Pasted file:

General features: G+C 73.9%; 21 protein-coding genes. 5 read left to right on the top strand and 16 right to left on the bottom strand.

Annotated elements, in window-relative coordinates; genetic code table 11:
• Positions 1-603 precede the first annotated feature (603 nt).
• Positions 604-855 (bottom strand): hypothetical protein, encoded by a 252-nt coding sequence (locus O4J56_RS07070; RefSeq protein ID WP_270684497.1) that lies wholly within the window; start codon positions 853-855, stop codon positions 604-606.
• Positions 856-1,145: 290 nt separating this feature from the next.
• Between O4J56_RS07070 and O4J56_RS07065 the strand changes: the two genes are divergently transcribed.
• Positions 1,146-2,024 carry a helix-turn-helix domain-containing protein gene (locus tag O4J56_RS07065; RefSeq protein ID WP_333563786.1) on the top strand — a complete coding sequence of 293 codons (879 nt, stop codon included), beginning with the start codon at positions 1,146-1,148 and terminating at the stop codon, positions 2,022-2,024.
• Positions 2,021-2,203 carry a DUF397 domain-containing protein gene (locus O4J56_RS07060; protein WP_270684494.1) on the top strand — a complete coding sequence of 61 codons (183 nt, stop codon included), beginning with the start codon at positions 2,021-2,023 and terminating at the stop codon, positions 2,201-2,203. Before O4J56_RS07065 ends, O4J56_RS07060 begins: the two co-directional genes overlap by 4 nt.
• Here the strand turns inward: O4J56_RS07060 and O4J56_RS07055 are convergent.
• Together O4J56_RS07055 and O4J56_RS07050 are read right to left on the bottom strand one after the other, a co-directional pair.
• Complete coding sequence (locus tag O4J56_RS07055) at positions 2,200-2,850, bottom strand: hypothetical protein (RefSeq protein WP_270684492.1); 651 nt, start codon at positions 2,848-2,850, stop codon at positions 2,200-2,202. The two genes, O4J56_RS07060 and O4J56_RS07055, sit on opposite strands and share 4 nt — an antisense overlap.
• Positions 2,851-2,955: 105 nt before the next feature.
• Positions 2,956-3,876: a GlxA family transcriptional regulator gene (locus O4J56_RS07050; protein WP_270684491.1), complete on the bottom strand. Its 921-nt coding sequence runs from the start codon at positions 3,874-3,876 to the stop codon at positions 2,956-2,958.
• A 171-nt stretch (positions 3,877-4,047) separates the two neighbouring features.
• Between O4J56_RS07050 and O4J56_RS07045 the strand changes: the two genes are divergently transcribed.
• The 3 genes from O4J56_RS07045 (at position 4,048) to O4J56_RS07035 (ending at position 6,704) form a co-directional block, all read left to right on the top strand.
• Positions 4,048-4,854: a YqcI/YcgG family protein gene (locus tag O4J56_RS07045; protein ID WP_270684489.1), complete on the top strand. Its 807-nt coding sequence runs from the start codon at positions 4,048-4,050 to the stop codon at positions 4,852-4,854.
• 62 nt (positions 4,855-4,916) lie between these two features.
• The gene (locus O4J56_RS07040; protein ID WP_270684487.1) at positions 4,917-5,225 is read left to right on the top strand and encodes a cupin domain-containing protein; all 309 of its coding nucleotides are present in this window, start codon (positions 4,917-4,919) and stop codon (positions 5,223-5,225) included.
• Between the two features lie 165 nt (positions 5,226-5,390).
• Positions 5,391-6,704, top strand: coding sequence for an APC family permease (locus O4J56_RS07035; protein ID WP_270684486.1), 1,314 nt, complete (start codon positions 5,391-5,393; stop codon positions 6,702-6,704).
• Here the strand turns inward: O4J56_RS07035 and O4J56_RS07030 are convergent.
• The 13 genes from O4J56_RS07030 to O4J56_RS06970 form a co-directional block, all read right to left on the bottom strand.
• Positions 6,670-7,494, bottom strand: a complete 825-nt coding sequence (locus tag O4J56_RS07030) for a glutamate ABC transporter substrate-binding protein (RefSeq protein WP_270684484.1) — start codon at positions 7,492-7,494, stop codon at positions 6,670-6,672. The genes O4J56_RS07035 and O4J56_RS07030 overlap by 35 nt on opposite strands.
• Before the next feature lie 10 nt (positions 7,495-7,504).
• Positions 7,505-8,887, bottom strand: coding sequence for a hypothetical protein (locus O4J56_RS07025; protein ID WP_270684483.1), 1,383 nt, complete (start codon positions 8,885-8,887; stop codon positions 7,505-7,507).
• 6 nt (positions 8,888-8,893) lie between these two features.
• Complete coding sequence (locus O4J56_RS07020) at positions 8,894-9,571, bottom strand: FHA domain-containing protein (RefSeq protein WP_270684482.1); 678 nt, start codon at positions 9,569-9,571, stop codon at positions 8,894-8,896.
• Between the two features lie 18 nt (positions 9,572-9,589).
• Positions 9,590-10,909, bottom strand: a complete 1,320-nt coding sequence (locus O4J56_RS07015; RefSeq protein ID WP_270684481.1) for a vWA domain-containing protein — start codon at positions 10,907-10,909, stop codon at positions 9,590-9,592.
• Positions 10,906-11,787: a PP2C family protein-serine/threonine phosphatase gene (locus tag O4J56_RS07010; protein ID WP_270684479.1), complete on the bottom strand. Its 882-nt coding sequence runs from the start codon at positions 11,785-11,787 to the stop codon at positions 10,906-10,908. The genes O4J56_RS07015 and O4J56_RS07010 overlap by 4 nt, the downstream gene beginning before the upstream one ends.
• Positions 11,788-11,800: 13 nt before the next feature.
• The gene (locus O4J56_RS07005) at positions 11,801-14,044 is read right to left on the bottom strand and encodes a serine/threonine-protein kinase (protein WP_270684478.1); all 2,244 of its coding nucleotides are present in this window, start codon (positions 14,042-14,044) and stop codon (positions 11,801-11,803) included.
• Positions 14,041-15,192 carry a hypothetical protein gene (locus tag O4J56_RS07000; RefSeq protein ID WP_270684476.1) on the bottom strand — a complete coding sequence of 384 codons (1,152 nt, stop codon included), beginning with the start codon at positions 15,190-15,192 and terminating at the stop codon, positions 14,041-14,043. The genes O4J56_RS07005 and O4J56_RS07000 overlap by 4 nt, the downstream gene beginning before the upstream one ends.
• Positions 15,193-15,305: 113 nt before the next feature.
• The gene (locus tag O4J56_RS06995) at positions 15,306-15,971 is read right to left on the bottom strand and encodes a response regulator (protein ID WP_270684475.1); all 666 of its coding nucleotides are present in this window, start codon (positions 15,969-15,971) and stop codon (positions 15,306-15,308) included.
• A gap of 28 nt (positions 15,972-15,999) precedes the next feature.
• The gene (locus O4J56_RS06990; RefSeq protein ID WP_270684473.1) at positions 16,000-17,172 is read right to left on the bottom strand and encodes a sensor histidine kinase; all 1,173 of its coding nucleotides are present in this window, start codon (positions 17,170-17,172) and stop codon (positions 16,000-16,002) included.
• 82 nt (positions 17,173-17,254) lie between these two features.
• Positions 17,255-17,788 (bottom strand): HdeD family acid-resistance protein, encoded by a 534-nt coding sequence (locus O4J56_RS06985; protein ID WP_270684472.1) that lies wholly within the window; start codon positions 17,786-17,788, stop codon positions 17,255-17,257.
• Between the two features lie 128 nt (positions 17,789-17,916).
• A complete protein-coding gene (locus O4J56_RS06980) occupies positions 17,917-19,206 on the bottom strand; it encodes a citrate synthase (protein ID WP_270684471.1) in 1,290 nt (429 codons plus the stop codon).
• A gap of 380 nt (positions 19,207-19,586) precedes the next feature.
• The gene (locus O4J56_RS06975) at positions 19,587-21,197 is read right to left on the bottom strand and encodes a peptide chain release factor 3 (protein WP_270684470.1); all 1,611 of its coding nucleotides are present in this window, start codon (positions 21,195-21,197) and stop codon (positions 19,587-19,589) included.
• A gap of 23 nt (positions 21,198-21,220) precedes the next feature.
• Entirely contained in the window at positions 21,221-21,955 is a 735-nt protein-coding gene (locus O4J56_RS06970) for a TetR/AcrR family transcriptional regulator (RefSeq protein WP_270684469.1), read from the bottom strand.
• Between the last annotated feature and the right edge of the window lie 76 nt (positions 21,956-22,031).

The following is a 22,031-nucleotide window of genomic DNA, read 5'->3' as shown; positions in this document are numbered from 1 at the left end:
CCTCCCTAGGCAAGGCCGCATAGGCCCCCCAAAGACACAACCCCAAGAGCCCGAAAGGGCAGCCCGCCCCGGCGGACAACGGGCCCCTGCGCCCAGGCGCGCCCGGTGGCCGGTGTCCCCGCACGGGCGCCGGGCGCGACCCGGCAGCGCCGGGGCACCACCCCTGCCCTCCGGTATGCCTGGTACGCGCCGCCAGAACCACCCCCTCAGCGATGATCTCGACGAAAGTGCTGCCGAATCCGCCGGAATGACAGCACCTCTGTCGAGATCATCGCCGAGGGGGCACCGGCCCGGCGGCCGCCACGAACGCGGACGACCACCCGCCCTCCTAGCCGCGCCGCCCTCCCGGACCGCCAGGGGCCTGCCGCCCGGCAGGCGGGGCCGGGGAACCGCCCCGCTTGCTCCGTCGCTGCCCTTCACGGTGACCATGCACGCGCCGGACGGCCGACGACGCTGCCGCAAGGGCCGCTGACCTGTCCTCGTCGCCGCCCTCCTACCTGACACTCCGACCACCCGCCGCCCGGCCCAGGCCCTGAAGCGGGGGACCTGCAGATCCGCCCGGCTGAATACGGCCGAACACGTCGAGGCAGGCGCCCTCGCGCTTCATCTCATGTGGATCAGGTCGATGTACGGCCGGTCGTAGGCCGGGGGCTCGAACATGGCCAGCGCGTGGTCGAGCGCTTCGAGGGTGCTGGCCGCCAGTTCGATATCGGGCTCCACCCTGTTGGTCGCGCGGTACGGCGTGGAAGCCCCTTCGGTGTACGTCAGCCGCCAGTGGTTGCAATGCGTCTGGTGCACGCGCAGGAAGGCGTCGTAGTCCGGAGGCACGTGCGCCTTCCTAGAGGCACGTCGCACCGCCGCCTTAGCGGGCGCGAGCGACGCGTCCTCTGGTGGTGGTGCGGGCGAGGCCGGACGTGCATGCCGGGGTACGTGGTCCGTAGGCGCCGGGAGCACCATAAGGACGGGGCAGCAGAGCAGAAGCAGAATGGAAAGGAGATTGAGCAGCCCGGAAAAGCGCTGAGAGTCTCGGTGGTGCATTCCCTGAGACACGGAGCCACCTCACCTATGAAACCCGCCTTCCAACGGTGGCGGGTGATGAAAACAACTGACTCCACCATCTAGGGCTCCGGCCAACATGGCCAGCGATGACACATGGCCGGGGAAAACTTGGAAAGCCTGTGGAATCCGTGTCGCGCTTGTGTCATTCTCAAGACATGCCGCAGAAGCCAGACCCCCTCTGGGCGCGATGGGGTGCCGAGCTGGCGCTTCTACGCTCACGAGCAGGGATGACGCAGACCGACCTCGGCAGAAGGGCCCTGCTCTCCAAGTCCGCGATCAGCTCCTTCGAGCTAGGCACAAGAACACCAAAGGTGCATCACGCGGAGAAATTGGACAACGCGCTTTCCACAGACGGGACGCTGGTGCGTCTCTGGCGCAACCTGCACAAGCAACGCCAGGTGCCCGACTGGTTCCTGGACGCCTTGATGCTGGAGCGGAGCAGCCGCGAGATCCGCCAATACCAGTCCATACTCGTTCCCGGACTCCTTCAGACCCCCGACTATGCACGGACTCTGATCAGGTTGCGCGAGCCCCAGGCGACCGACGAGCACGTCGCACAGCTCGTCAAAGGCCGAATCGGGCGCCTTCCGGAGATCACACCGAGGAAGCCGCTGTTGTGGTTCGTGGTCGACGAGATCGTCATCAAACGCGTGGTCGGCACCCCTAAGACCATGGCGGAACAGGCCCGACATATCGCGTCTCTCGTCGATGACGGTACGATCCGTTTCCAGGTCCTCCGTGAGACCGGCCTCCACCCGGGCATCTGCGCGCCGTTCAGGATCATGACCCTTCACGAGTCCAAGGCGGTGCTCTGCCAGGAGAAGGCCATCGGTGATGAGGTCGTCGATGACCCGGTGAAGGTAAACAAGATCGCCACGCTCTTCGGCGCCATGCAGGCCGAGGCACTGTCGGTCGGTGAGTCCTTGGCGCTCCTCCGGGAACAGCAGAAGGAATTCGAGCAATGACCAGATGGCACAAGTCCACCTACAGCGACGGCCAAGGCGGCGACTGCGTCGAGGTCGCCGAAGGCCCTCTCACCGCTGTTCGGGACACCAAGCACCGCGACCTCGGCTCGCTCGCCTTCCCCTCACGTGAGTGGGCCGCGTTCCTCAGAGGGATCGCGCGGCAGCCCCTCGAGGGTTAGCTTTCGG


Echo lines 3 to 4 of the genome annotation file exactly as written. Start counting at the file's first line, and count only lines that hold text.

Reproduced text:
• Positions 1-603 precede the first annotated feature (603 nt).
• Positions 604-855 (bottom strand): hypothetical protein, encoded by a 252-nt coding sequence (locus O4J56_RS07070; RefSeq protein ID WP_270684497.1) that lies wholly within the window; start codon positions 853-855, stop codon positions 604-606.